Once upon a time, the beautiful princess lay in wait for her handsome prince to come rescue her.
That was then, this is now…
SNOW WHITE & THE HUNTSMAN tells the tale of a stunning woman named Ravenna (Charlize Theron) who connived a king into marrying her. In short order, the king married the beautiful stranger, only to be killed by her magic on the very night of their wedding. She followed that, by locking up the king’s young daughter Snow White as prisoner in a castle tower. Now a queen of a powerful kingdom, Ravenna held fast to both her throne and her beauty. That is until Snow White approached her 18th birthday, and became a threat to her being fairest of them all.
Ravenna summons her guards to bring her the now-grown-up Snow White (Kristen Stewart), however Snow eludes her would-be garrison and manages to escape from the entire kingdom. She runs so far in fact, that she finds herself in the macabre Dark Forest where Ravenna’s magic is useless.
Wanting her prisoner retrieved, and now having lost faith in her soldiers, Ravenna has a Huntsman named Eric (Chris Hemsworth) brought to her. She coerces him to find Snow White, and find her he does. However, upon their meeting, the fugitive princess points out to The Huntsman that The Queen is playing him, and will surely welch on her part of the bargain. At that point, The Huntsman turns on Ravenna’s guards that have come with him into The Dark Forest…turning his attention instead to helping Snow White, and trying to overthrow the clearly evil queen.
Something feels out of joint with the storytelling in SNOW WHITE & THE HUNTSMAN. Because the tale it chooses to tell is a story we all learn at an early age, anybody coming into this film over the age of seven can pick out what has changed. Curiously, what has changed is quit a bit, and at the same time not enough. It’s like listening to a cover song that isn’t being sung note for note but is also not a radical re-arrangement.
The new details begin by weaving themselves in and out: the prince’s role is downplayed, the huntsman’s role increased, and the dwarves almost sidelined. It’s all subtle enough that we play along. Then, for the final act, the film decides to go somewhere radically different. Suddenly, Snow White steps up like she has just finished reading Henry V and rallies the subjects to take on the queen. A character who has spent three-quarters of the film running the other way suddenly digs in to take a stand, and it comes off unbelievable.
Had Snow been a scrapper from the start – feisty, defiant, empowered – this act of aggression would stand. She isn’t though. She has been locked up for nine or ten years, and has been more or less a model prisoner in that time. She escapes without much incident, and even when The Huntsman catches up with her, her act of defiance is only to factually undermine her would-be regal captor. She still hasn’t started fighting.
What SNOW WHITE & THE HUNTSMAN wants to do, is make this would-be Xena less of a princess and more of a warrior. However, the transformation isn’t earned. Snow wakes up from her mystical power-nap and suddenly decides it’s time to strap on the armour and pick up a sword. Well, what took you so long princess? Your stepmom locked you up for half your life, sent Thor to cut out your heart, and then served you outcoded produce to get her way. Now you think it’s time to do something about it? Perhaps if the response to all of this villainy had been more measured, I still would have gone for it…but gathering the cavalry and storming the gates feels like a disproportionate response.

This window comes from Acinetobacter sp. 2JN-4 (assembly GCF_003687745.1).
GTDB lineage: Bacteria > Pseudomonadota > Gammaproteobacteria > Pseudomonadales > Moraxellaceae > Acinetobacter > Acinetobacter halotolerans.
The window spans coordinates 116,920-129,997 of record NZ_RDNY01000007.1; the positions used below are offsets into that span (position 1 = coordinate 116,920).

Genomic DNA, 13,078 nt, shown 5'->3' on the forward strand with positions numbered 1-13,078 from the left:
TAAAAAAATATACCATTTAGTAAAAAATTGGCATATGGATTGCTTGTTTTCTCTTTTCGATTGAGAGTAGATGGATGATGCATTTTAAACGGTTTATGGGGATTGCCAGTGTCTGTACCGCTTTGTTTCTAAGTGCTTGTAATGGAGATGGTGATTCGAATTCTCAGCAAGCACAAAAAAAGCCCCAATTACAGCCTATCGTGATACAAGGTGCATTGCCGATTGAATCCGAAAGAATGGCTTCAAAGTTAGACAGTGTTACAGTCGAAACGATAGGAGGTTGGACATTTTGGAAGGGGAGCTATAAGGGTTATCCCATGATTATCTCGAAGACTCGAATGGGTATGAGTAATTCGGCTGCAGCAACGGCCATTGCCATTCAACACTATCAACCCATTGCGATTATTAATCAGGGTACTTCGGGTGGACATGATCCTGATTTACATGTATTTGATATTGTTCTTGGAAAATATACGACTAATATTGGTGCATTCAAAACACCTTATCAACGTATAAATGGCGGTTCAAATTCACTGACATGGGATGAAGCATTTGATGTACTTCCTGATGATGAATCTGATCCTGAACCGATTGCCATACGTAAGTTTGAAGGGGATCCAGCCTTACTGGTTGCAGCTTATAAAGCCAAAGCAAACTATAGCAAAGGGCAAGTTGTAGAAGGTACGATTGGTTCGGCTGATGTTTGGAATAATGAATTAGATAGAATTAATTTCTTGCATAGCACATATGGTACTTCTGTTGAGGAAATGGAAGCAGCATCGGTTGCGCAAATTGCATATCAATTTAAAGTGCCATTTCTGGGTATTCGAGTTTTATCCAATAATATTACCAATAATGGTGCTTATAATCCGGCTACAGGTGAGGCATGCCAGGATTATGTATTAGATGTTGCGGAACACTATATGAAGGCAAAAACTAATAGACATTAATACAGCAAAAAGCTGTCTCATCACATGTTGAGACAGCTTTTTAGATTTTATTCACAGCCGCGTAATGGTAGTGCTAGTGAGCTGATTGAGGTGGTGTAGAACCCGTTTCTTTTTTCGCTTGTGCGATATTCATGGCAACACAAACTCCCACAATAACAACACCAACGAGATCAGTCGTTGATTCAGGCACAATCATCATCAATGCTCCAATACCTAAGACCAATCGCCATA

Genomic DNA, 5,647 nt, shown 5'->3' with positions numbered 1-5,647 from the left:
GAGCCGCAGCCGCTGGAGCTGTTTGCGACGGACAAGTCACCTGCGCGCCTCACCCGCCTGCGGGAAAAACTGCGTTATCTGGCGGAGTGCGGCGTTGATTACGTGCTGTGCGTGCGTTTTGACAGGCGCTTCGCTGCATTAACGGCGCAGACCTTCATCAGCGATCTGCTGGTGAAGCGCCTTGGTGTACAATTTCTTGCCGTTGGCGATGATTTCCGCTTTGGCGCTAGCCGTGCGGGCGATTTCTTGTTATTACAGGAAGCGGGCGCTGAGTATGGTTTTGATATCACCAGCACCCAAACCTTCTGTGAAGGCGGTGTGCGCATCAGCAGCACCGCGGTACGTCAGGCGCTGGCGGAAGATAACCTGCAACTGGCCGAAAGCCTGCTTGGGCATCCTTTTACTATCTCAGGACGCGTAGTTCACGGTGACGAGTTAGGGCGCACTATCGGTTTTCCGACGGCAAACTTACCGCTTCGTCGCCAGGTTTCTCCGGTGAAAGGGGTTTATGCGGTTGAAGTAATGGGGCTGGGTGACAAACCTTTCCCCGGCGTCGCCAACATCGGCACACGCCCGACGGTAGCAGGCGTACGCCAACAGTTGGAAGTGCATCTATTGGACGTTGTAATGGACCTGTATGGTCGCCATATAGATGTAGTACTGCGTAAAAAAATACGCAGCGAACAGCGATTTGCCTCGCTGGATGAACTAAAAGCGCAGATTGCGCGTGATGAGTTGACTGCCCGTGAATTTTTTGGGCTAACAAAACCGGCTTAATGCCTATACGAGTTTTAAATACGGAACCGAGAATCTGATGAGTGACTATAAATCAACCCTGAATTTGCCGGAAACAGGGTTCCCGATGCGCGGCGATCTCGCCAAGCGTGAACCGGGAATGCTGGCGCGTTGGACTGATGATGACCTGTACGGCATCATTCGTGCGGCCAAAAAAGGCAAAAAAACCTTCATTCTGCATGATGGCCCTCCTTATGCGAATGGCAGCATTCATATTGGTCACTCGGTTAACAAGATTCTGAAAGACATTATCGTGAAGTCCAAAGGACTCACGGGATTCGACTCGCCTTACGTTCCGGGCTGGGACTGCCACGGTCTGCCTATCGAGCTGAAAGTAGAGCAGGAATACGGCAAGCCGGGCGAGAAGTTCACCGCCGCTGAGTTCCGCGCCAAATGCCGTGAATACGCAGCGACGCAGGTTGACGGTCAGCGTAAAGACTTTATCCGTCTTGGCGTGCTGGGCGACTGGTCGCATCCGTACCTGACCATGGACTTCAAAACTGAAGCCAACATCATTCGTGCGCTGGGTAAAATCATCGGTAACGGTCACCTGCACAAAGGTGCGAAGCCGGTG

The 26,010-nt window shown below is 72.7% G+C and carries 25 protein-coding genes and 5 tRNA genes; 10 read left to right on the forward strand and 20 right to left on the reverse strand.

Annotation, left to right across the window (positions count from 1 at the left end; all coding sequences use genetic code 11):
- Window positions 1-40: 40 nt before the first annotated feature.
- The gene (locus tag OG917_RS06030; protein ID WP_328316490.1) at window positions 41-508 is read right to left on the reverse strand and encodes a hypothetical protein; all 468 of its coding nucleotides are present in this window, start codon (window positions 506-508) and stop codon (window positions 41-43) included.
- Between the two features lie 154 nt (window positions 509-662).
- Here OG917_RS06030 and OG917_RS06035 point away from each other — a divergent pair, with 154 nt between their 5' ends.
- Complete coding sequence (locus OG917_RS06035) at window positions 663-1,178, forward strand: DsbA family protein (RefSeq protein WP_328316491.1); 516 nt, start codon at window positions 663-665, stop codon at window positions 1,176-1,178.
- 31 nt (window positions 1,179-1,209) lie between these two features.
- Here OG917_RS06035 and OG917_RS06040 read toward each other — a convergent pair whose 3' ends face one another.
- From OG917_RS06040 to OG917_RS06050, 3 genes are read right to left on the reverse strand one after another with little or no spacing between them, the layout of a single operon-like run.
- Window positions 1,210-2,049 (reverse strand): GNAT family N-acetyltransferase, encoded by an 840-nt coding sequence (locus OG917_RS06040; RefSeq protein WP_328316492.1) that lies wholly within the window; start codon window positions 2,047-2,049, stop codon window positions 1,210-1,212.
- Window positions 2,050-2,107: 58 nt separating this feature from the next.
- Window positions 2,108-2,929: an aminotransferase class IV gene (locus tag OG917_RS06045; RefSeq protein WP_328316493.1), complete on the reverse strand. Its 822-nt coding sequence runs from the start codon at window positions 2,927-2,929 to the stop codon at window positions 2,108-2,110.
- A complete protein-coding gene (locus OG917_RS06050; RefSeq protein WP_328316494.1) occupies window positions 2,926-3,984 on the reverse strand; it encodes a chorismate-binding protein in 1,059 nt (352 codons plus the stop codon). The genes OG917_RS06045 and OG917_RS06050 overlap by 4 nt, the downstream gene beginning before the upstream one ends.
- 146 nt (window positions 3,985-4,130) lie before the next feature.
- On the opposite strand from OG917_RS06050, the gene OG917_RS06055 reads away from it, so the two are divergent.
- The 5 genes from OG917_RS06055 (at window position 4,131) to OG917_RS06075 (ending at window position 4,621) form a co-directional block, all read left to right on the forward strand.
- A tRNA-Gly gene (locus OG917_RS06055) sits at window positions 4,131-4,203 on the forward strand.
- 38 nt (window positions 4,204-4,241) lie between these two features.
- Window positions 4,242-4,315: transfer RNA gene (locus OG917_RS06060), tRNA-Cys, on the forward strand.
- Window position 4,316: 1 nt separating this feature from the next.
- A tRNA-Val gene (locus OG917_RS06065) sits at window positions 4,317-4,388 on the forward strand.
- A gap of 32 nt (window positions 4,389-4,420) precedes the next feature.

Making all of that just that much worse, is that Kristen Stewart doesn’t bring the sand to pull off this sort of empowerment. The problem for Stewart is that she is trying to play up her strength in the midst of a lot of other actresses playing up real strength. The will and fortitude that they have shown us in recent months are fresh in our brains, so it’s easy to pick out women who we can lump in with them, and the ones who come up wanting. I have no specific aversion to Kristen Stewart’s acting abilities (I actually believe this is more a writing and directing problem), but in thinking about her roles that I did like, her turn as Snow White comes up short.
The real shame is that the narrative mess takes away from what turns out to be a visually stunning film. Everything about Ravenna comes with a gothic elegance – from her crown, to her ability to dissipate into crows, to her emerging from a bath of milk. The metallic ghost that serves as the magic mirror is both haunting and intoxicating. Perhaps what’s greatest of all is stumbling into the Dark Forest, and realizing that it’s even more disturbing than the nightmares all those cartoons caused us to have as children. The film comes off like the most wonderfully illustrated storybook coming to life…why it chose to screw around with the stork that book was telling, I couldn’t say.
SNOW WHITE & THE HUNTSMEN would have been a miss all by itself, but what won’t help it is all the similar material out there to compare it to. Viewers like me find it pretty flat as it is; standing it next to its contemporaries doesn’t help matters. While I’d wager it will be a very long time before we ever see another Snow White interpretation, I am interested in seeing a version where Snow is more comfortable with a sword than she is singing harmony to woodland creatures…but if the writing makes that swordplay feel forced, she might as well keep singin’.